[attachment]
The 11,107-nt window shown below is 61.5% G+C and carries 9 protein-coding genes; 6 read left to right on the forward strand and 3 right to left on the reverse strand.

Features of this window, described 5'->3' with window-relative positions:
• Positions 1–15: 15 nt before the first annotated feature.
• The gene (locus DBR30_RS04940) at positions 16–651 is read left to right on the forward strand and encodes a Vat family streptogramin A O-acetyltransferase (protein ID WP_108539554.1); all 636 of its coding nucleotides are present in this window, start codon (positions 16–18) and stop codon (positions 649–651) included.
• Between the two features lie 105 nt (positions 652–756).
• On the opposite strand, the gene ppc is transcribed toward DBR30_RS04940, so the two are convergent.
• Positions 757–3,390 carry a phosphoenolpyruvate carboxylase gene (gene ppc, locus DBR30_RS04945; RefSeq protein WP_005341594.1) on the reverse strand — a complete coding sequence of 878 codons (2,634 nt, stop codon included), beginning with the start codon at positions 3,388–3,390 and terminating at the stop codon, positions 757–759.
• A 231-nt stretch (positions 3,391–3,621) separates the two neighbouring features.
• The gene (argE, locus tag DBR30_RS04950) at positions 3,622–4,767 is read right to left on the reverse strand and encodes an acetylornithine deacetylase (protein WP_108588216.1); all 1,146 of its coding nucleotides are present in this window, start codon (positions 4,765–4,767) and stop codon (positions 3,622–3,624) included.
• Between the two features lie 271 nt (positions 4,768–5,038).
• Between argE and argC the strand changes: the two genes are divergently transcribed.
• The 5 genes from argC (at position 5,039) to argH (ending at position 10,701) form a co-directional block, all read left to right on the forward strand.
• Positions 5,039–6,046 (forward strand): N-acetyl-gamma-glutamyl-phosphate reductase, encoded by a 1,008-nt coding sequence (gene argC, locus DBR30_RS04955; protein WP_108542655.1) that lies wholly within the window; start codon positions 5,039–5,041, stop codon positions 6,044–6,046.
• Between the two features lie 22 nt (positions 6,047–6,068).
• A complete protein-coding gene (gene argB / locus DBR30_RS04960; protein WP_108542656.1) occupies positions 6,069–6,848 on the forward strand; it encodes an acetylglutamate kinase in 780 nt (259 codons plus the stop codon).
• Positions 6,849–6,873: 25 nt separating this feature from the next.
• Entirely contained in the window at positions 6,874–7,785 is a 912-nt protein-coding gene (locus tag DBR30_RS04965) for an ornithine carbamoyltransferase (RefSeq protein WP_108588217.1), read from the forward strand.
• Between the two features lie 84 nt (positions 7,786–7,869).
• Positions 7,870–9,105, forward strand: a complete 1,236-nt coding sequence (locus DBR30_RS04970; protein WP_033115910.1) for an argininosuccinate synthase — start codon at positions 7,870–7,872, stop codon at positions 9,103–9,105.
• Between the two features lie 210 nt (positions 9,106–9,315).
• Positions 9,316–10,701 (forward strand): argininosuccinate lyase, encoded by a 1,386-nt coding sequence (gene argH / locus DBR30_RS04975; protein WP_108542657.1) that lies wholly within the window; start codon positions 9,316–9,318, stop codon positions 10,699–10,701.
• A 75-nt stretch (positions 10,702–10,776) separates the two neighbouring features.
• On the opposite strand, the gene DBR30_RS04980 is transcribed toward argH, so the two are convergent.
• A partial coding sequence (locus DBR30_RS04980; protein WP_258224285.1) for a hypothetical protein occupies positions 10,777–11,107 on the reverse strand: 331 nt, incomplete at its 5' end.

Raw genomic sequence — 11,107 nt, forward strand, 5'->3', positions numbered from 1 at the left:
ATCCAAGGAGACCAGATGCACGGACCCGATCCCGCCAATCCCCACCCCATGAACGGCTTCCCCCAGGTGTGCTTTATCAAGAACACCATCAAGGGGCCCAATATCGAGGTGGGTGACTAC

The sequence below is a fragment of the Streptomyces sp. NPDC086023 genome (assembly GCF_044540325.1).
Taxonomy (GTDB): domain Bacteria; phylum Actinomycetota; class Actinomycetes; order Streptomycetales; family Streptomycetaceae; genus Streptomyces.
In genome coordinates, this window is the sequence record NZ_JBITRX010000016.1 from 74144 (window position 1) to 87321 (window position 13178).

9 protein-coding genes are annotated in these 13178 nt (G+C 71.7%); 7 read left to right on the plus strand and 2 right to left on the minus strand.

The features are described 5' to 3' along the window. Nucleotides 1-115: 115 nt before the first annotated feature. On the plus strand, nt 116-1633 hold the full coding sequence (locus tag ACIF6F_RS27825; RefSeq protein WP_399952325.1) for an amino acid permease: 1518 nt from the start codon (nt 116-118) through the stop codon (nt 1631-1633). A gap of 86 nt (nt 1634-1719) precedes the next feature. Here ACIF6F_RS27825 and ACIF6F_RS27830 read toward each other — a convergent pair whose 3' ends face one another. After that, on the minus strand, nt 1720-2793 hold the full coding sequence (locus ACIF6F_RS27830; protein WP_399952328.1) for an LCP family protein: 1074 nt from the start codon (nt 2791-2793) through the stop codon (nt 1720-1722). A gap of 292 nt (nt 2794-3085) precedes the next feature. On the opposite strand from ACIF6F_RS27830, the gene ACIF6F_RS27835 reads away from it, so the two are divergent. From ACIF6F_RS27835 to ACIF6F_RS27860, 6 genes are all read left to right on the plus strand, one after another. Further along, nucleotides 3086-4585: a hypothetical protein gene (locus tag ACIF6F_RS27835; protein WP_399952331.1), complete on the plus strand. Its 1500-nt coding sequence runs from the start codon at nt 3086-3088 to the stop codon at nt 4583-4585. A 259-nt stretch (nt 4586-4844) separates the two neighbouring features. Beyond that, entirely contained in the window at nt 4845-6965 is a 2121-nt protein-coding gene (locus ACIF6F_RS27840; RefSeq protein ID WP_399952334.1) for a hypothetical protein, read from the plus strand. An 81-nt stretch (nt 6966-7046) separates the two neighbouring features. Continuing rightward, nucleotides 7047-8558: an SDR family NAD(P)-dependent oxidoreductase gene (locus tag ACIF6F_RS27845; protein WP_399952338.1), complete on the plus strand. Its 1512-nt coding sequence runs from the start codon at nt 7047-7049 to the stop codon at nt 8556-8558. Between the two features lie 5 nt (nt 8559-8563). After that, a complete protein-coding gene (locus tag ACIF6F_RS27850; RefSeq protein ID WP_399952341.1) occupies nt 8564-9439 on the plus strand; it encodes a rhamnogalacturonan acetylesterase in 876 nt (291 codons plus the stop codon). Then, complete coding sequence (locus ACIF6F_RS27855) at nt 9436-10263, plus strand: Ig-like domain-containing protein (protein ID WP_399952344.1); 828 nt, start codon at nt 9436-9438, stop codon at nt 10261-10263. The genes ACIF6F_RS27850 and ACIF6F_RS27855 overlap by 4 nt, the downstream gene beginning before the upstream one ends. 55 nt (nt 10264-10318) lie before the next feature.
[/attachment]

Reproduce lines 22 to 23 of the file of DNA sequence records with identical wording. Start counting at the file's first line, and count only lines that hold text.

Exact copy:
• A 75-nt stretch (positions 10,702–10,776) separates the two neighbouring features.
• On the opposite strand, the gene DBR30_RS04980 is transcribed toward argH, so the two are convergent.